Roger Revelle was the founder of the modern “greenhouse science.”  Before his death in 1991, he cautioned  against supporting any measures to prevent global warming because there were too many gaps in our understanding of how the climate systems work. 


The recent discovery of a marine microbe that has a profound effect on climate  illustrates the wisdom of Revelle’s caution. It was only 15 years ago that two oceanographers, Sallie W. Chisholm and Robert J. Olsen, first discovered the existence of these tiny microbes as they sampled sea water using a flow cytometer with a laser beam. Sallie Chisholm named them prochlorococcus [pro-chloro-coccus]. The significance of this discovery is just beginning to sink in to the scientific community. Says a recent issue of the Scientific American,


 Prochlorococcus has a major impact on climate because of its sheer abundance, up to 20,000 cells per drop of sea water.” “The microbe’s dominance of the seas shocked the oceanographic community. ‘It is hard to believe we overlooked something so important for so long,’ says Richard T. Barber of the Duke University Marine Laboratory.” (November 2003).


The December issue of the Scientific American calls them “the ocean’s invisible forest,” “exerting an influence on this planet every bit as profound as the forests on land.” “They are the smallest and most numerous photosynthetic organism known and arguably the most plentiful species on earth.”


The performance of this newly discovered organism is nothing short of staggering.

It is now estimated that the oceans produce 80% of the world’s oxygen, and 50% of this oxygen is produced by prochlorococcus. That adds up to 40% of the world’s oxygen!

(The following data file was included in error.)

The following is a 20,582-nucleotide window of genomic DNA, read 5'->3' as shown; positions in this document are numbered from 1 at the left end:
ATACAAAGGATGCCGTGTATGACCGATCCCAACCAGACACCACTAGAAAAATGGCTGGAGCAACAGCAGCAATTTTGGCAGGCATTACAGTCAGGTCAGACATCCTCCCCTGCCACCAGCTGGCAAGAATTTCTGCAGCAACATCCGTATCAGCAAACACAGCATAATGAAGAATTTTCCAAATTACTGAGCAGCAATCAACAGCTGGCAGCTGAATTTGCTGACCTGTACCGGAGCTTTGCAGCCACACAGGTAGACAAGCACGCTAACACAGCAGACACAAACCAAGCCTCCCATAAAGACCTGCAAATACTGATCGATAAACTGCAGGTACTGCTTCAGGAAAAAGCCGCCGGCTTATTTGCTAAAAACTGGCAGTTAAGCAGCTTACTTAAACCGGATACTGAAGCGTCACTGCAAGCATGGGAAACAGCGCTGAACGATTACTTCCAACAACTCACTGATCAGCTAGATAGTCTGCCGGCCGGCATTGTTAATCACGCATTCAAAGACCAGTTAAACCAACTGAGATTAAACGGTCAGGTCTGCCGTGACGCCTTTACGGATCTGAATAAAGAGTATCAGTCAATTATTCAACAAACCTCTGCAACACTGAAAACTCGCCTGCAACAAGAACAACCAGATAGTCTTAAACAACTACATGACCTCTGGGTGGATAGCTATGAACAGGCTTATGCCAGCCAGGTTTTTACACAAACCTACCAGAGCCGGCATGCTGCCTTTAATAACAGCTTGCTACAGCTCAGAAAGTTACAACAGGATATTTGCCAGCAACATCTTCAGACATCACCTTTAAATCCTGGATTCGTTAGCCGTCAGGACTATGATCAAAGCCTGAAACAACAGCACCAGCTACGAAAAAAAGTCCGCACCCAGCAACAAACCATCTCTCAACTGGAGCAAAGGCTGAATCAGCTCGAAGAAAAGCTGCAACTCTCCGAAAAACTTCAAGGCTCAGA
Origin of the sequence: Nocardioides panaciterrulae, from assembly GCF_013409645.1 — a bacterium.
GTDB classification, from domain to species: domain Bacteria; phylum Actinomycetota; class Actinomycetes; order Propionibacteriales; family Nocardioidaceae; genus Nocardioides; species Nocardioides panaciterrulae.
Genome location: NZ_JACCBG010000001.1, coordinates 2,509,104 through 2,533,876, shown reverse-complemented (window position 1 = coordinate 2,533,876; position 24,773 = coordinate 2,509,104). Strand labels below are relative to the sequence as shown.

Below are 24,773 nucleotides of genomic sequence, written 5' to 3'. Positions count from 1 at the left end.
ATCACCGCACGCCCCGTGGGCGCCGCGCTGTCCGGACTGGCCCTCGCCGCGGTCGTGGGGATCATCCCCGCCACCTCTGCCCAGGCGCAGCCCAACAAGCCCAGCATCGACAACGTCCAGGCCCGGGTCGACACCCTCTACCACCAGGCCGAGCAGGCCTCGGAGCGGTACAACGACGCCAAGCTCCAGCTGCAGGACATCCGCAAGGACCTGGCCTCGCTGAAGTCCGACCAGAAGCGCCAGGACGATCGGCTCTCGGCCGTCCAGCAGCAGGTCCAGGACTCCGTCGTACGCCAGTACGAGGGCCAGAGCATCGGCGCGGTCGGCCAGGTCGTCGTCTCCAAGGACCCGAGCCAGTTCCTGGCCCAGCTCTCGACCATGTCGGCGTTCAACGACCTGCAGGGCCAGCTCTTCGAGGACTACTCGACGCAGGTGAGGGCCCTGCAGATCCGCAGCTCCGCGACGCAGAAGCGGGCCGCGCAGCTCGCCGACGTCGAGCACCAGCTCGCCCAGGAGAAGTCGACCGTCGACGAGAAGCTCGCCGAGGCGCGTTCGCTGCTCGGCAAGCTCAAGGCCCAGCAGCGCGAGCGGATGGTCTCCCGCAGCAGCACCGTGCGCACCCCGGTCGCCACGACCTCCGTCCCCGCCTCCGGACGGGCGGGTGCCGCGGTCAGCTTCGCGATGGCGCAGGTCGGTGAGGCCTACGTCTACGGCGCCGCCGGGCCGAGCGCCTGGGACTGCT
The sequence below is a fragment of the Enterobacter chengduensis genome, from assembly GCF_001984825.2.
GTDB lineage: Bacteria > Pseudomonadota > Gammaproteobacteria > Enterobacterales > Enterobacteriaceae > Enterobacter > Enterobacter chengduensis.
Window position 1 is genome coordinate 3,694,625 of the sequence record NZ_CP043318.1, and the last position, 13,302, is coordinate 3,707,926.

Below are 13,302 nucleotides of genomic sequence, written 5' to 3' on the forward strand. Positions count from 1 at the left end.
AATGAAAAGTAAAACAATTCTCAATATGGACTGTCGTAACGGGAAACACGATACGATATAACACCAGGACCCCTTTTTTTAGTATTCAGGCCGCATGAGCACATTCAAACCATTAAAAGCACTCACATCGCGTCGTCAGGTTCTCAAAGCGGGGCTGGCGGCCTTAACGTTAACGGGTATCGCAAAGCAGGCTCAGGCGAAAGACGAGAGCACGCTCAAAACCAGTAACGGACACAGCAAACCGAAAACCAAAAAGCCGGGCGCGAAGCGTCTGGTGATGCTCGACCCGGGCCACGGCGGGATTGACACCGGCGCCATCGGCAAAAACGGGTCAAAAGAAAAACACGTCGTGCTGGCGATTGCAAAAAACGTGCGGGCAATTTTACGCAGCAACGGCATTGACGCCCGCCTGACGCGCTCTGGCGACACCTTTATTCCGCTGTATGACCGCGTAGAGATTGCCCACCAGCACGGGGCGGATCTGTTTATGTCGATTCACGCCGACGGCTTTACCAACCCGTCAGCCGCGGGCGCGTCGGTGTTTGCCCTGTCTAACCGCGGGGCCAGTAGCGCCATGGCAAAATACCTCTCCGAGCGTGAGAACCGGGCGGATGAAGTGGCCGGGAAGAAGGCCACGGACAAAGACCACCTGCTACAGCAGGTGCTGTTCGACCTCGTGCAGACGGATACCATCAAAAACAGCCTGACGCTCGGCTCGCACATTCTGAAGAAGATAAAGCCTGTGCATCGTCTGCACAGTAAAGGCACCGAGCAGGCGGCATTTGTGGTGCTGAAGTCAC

Prochlorococcus absorb carbon dioxide from the atmosphere and convert the carbon into an organic form to feed the tiny planktonic life of the oceans. In this process they sequest as much carbon from the atmosphere as all the vegetation on earth.


 Here is one obvious reason why the predicted build up of carbon dioxide in the atmosphere has not happened. And why all the global warming predictions, based on computer modelling, have had to be revised downward again and again. Despite all the fossil fuel that is being converted into carbon dioxide by human activity, the prochloroccus are at work to neutralize these human impacts on the earth.  They are not the only microbes doing this. It is now estimated that microbic life in the soil and in the oceans make up two thirds of the Earth’s biomass. And all of it works to keep the carbon cycle in balance.


Creating carbon sinks by planting more trees may make us feel good about doing our bit to control global warming, but in comparison with the prodigious contribution of all this microbic life, our bit – including the Kyoto Protocol – may be compared to a mere breaking of wind in a thunderstorm.


The Kyoto Protocol binds the signatory nations to wind back carbon dioxide emissions to pre-determined levels. More and more scientists, especially climatologists, are saying that Kyoto will make no significant impact on global warming.


For example, Dr. Tom Wigley, a senior scientist at the National Centre for Atmospheric Research (USA), found that if the Kyoto Protocol were fully implemented by all signatories, it would reduce temperatures by a mere 0.07 degrees Celsius by 2050, and O.13 degrees by 2l00.  Such an amount is so small that ground-based thermometers cannot reliably measure it.


Even the apologists for Kyoto do not dispute that that these figures are correct. Yet the implementation of the Protocol will cost the developed world $ trillions. The push to do so little for so much cost demands a further explanation – which I shall do in a later discussion.


Bjorn Lomborg (The Skeptical Environmentalist) is opposed to the Kyoto Protocol on the grounds that the same amount of money spent in the developing world would give every child clean water to drink (saving  more than 3 million lives a year), enough food to eat and a basic education. On humanitarian grounds alone, it is hard to answer Lomborg’s argument, especially when it cannot be shown that Kyoto will save even one human life.